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Comment: stop the press? This draconian law will

Warts and all, the good the bad and the ugly, without fear or favour. If we had a motto about how we report the goings-on in the community we care deeply about, it would be along these lines.

The crusading editor of the Sunday Times, Harold Evans, said that if he didn’t have a libel writ on his desk by the Tuesday morning he began to worry.

This might sound counterintuitive (who wants to be in legal trouble?) but a paper that doesn’t cause the ire of the rich and powerful, doesn’t cause disruption and fear among decision-makers and criminals – and even get things wrong – isn’t doing its job.

Of course, the Messenger is a community paper with a family ethos that has a different approach to reporting the news than the nationals.

Much of our content is positive, celebrating achievements in our district, but the “warts” and the “bad” are there too in the shape of court lists and stories, revelations from Freedom of Information Act requests, contentious council decisions and misuse of public money.

In fact, every story we publish has a risk of legal action. Publishing a picture, even in a public place, that someone objects to, no matter how innocuous, can lead to a legal complaint.

Believe us, it’s happened. Misspell a trade name in a charity story: solicitors’ letter. Accidentally use a picture in copyright: pay up. Big corporations employ people to scour every publication, including ours, to find out what’s being written about them.

Upset a politician, businessman, football chairman or millionaire (some people are all four) and our collars could be felt.

And all this is within civil jurisdiction, before we even get to contempt of court and other laws we have to delicately negotiate and which could land a journalist in prison.

With libel there are many defences that can avoid punishing payouts. As every trainee reporter will know, the big one is “justification”. Basically that means print the truth and you’ll be OK.

Hold Mr Mosley’s hand and he will protect you from legal costs. Snub him and you’ll get caned (so to speak) even if you win.

However, under legislation being proposed under section 40 of the Crime and Courts Act that premise is under threat. In a nutshell it means that papers who are not signed up to a government appointed regulator (hardly any are) face punitive costs even if they tell the truth.

It’s a bribe to get the press to join Impress, the only recognised regulator which is funded by the former F1 boss Max Mosley, who, to put it mildly, has an axe to grind against the tabloids (memory jogger: spanking orgies with prostitutes).

Hold Mr Mosley’s hand and he will protect you from legal costs. Snub him and you’ll get caned (so to speak) even if you win. This is the bizarre, yet very real, scenario facing the press.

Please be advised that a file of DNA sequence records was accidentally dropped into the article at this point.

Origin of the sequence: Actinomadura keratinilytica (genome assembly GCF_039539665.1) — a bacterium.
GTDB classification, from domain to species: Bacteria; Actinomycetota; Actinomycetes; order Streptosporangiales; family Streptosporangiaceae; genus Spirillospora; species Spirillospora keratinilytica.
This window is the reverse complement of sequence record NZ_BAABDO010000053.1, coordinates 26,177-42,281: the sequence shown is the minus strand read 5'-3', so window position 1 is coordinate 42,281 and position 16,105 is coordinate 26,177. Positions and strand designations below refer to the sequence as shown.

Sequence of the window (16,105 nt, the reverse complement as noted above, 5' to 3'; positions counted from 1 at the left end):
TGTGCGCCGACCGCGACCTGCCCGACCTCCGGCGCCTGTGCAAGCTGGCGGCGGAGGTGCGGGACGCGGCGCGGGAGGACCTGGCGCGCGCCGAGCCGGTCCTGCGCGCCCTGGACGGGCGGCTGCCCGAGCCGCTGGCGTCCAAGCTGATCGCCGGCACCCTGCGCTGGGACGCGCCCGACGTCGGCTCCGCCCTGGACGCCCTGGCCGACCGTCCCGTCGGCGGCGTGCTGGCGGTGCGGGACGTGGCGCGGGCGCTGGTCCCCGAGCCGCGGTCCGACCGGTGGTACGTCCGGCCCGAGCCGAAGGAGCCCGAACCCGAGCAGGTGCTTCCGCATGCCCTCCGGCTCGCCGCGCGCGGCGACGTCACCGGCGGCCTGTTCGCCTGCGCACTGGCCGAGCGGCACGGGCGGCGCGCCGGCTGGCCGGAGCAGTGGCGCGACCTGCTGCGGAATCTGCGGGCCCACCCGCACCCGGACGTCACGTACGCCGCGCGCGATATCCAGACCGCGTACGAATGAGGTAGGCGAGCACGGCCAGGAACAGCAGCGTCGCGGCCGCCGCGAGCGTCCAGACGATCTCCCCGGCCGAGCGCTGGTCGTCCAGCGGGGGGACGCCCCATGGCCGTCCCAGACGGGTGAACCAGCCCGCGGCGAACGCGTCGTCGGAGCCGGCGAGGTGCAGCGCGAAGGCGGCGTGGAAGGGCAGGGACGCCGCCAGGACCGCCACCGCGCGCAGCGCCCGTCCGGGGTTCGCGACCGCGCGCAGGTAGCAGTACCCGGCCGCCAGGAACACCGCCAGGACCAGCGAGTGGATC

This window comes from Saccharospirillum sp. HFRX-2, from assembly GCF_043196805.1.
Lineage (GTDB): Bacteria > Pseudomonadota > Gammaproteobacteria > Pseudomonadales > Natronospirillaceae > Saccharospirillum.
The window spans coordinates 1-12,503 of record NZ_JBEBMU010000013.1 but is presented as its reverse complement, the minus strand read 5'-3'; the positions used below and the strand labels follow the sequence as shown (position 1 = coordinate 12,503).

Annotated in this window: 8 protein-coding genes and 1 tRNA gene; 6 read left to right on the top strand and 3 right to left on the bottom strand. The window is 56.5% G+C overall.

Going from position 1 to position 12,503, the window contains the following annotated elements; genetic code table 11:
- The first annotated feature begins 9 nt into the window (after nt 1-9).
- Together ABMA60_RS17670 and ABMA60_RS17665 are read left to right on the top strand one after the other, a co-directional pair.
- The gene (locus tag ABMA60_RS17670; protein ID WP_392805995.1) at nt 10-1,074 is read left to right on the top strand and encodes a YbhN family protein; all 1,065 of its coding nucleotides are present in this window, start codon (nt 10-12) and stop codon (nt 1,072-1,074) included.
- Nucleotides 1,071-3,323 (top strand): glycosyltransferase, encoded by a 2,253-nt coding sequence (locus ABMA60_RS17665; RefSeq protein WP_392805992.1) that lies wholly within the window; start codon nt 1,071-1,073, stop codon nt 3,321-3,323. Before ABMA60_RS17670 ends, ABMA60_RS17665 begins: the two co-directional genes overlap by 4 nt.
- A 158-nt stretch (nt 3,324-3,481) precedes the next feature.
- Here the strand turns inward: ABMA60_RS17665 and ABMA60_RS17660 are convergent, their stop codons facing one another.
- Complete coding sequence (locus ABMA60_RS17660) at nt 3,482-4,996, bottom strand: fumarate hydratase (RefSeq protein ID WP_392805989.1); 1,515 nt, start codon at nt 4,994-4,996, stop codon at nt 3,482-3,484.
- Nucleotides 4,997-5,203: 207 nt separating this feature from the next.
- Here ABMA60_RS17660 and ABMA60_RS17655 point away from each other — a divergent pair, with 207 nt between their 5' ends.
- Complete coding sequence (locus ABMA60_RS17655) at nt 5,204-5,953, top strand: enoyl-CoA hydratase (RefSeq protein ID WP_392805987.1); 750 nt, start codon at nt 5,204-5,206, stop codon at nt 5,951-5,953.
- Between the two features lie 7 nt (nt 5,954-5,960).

On January 10 a consultation exercise held by the Department of Culture, Media and Sport will end and the secretary of state Karen Bradley will have to decide whether to go ahead with section 40. This is seriously being considered so it need to be seriously opposed.

It is no secret that newspaper revenues are under severe pressures due to the migration of advertising to the internet, most of it to Google and Facebook.

So a couple of big legal actions would kill off a small newspaper quite easily. It doesn’t take much, 200 have closed in the UK in the last 11 years, most of them local, even before this raised its ugly face.

We’ll keep to our values as set out above, without fear despite this gun to our head. We have no divine right to exist but democracy and accountability would be much poorer without papers like ours shining a light into the murky corners of daily life.

The Society of Editors is leading the fight against section 40.

Its director Bob Satchwell said: “This is an issue that will affect everyone. The decision about the introduction of crippling costs orders would inhibit the ability of people’s favourite papers and magazines to inform their readers of issues that seriously affect their lives.

This would also pose a threat to the freedom of the press and to the very existence of many newspapers

“Despite what you may have heard, the threat remains very real. Everyone, not just journalists and publishers, must respond to the consultation and write to their MPs to persuade politicians and the government to step back from a draconian measure that would take us back to the dark ages of press censorship, stifle freedom of expression and the public’s right to know what is done in their name and with their money.

Mike Dodd, Press Association’s legal editor and co-author of McNae’s Essential Law for Journalists, said: “Introducing the penalties in section 40 of the Crime and Courts Act 2013 would not merely be a gross injustice, it would also pose a threat to the freedom of the press and to the very existence of many newspapers.

“There is no justification for trying to corral the press into the arms of a regulator such as Impress when Ipso is doing a good job and is now piloting an arbitration scheme.

“Provisions to make newspapers pay all the costs even when they win a case demonstrate just how utterly hollow are the protestations of ministers, MPs and so many others who proclaim their love of a free press while demanding that it be shackled at every turn.”

If you share these concerns please write to your MP before January 10.

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